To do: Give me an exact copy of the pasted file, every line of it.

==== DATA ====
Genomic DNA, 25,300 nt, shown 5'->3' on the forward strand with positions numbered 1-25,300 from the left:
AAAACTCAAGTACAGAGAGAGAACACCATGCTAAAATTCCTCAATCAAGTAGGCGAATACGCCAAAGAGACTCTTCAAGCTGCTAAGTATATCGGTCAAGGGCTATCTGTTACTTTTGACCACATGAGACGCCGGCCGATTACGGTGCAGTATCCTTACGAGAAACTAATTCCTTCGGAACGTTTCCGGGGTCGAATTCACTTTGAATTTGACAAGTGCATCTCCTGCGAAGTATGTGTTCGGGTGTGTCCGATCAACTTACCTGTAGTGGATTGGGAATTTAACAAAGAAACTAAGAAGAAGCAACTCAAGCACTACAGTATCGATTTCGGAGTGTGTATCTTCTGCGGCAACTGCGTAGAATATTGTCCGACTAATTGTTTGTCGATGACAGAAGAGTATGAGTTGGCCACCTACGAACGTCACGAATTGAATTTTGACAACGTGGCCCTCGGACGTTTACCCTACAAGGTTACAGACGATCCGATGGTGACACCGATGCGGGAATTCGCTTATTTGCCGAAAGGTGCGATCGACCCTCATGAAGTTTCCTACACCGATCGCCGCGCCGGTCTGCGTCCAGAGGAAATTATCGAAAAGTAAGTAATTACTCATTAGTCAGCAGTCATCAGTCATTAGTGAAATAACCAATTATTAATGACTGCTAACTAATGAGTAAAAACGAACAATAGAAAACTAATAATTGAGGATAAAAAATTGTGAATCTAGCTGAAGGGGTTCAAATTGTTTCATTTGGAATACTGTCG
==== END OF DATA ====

Genomic DNA, 25,300 nt, shown 5'->3' on the forward strand with positions numbered 1-25,300 from the left:
AAAACTCAAGTACAGAGAGAGAACACCATGCTAAAATTCCTCAATCAAGTAGGCGAATACGCCAAAGAGACTCTTCAAGCTGCTAAGTATATCGGTCAAGGGCTATCTGTTACTTTTGACCACATGAGACGCCGGCCGATTACGGTGCAGTATCCTTACGAGAAACTAATTCCTTCGGAACGTTTCCGGGGTCGAATTCACTTTGAATTTGACAAGTGCATCTCCTGCGAAGTATGTGTTCGGGTGTGTCCGATCAACTTACCTGTAGTGGATTGGGAATTTAACAAAGAAACTAAGAAGAAGCAACTCAAGCACTACAGTATCGATTTCGGAGTGTGTATCTTCTGCGGCAACTGCGTAGAATATTGTCCGACTAATTGTTTGTCGATGACAGAAGAGTATGAGTTGGCCACCTACGAACGTCACGAATTGAATTTTGACAACGTGGCCCTCGGACGTTTACCCTACAAGGTTACAGACGATCCGATGGTGACACCGATGCGGGAATTCGCTTATTTGCCGAAAGGTGCGATCGACCCTCATGAAGTTTCCTACACCGATCGCCGCGCCGGTCTGCGTCCAGAGGAAATTATCGAAAAGTAAGTAATTACTCATTAGTCAGCAGTCATCAGTCATTAGTGAAATAACCAATTATTAATGACTGCTAACTAATGAGTAAAAACGAACAATAGAAAACTAATAATTGAGGATAAAAAATTGTGAATCTAGCTGAAGGGGTTCAAATTGTTTCATTTGGAATACTGTCG